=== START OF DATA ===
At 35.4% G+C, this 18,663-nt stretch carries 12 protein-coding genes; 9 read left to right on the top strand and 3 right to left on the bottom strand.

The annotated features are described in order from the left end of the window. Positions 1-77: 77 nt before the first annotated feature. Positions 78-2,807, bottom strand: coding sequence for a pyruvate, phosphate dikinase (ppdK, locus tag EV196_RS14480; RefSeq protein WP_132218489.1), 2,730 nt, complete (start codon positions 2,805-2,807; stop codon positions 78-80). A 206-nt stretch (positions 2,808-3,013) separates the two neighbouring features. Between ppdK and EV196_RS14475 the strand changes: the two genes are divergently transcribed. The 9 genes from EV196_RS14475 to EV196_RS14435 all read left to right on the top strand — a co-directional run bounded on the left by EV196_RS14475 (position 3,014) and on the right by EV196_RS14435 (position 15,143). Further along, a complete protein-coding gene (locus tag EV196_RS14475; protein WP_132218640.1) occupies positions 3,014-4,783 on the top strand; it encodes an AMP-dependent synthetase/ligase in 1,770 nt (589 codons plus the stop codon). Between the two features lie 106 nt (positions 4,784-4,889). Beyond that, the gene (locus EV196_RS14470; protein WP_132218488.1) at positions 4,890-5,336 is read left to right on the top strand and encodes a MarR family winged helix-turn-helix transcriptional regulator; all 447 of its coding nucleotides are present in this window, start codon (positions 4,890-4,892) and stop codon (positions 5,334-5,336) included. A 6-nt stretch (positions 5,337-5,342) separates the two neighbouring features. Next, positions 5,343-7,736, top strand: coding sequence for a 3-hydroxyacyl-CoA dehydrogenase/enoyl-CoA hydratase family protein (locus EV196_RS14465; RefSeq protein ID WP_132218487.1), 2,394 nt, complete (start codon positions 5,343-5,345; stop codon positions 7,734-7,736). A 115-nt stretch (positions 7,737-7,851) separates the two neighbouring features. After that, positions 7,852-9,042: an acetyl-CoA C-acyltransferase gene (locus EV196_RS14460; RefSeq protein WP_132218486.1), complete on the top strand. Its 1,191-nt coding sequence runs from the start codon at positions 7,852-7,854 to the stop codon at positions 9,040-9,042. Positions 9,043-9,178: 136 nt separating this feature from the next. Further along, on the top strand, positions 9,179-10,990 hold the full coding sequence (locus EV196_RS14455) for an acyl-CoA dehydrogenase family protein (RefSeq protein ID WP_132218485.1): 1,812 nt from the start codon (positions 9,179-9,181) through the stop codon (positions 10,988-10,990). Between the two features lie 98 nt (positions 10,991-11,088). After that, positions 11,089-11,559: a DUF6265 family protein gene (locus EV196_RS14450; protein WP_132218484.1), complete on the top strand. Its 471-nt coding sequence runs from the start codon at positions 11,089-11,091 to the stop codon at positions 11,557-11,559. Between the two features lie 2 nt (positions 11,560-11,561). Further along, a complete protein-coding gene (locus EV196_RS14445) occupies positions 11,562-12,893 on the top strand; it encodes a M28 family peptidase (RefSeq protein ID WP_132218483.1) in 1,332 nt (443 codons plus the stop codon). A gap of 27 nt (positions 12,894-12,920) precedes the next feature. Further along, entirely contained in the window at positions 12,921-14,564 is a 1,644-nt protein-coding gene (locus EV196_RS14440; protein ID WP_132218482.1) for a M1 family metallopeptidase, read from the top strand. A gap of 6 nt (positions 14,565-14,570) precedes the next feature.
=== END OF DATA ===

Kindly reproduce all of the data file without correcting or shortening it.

At 35.4% G+C, this 18,663-nt stretch carries 12 protein-coding genes; 9 read left to right on the top strand and 3 right to left on the bottom strand.

The annotated features are described in order from the left end of the window. Positions 1-77: 77 nt before the first annotated feature. Positions 78-2,807, bottom strand: coding sequence for a pyruvate, phosphate dikinase (ppdK, locus tag EV196_RS14480; RefSeq protein WP_132218489.1), 2,730 nt, complete (start codon positions 2,805-2,807; stop codon positions 78-80). A 206-nt stretch (positions 2,808-3,013) separates the two neighbouring features. Between ppdK and EV196_RS14475 the strand changes: the two genes are divergently transcribed. The 9 genes from EV196_RS14475 to EV196_RS14435 all read left to right on the top strand — a co-directional run bounded on the left by EV196_RS14475 (position 3,014) and on the right by EV196_RS14435 (position 15,143). Further along, a complete protein-coding gene (locus tag EV196_RS14475; protein WP_132218640.1) occupies positions 3,014-4,783 on the top strand; it encodes an AMP-dependent synthetase/ligase in 1,770 nt (589 codons plus the stop codon). Between the two features lie 106 nt (positions 4,784-4,889). Beyond that, the gene (locus EV196_RS14470; protein WP_132218488.1) at positions 4,890-5,336 is read left to right on the top strand and encodes a MarR family winged helix-turn-helix transcriptional regulator; all 447 of its coding nucleotides are present in this window, start codon (positions 4,890-4,892) and stop codon (positions 5,334-5,336) included. A 6-nt stretch (positions 5,337-5,342) separates the two neighbouring features. Next, positions 5,343-7,736, top strand: coding sequence for a 3-hydroxyacyl-CoA dehydrogenase/enoyl-CoA hydratase family protein (locus EV196_RS14465; RefSeq protein ID WP_132218487.1), 2,394 nt, complete (start codon positions 5,343-5,345; stop codon positions 7,734-7,736). A 115-nt stretch (positions 7,737-7,851) separates the two neighbouring features. After that, positions 7,852-9,042: an acetyl-CoA C-acyltransferase gene (locus EV196_RS14460; RefSeq protein WP_132218486.1), complete on the top strand. Its 1,191-nt coding sequence runs from the start codon at positions 7,852-7,854 to the stop codon at positions 9,040-9,042. Positions 9,043-9,178: 136 nt separating this feature from the next. Further along, on the top strand, positions 9,179-10,990 hold the full coding sequence (locus EV196_RS14455) for an acyl-CoA dehydrogenase family protein (RefSeq protein ID WP_132218485.1): 1,812 nt from the start codon (positions 9,179-9,181) through the stop codon (positions 10,988-10,990). Between the two features lie 98 nt (positions 10,991-11,088). After that, positions 11,089-11,559: a DUF6265 family protein gene (locus EV196_RS14450; protein WP_132218484.1), complete on the top strand. Its 471-nt coding sequence runs from the start codon at positions 11,089-11,091 to the stop codon at positions 11,557-11,559. Between the two features lie 2 nt (positions 11,560-11,561). Further along, a complete protein-coding gene (locus EV196_RS14445) occupies positions 11,562-12,893 on the top strand; it encodes a M28 family peptidase (RefSeq protein ID WP_132218483.1) in 1,332 nt (443 codons plus the stop codon). A gap of 27 nt (positions 12,894-12,920) precedes the next feature. Further along, entirely contained in the window at positions 12,921-14,564 is a 1,644-nt protein-coding gene (locus EV196_RS14440; protein ID WP_132218482.1) for a M1 family metallopeptidase, read from the top strand. A gap of 6 nt (positions 14,565-14,570) precedes the next feature.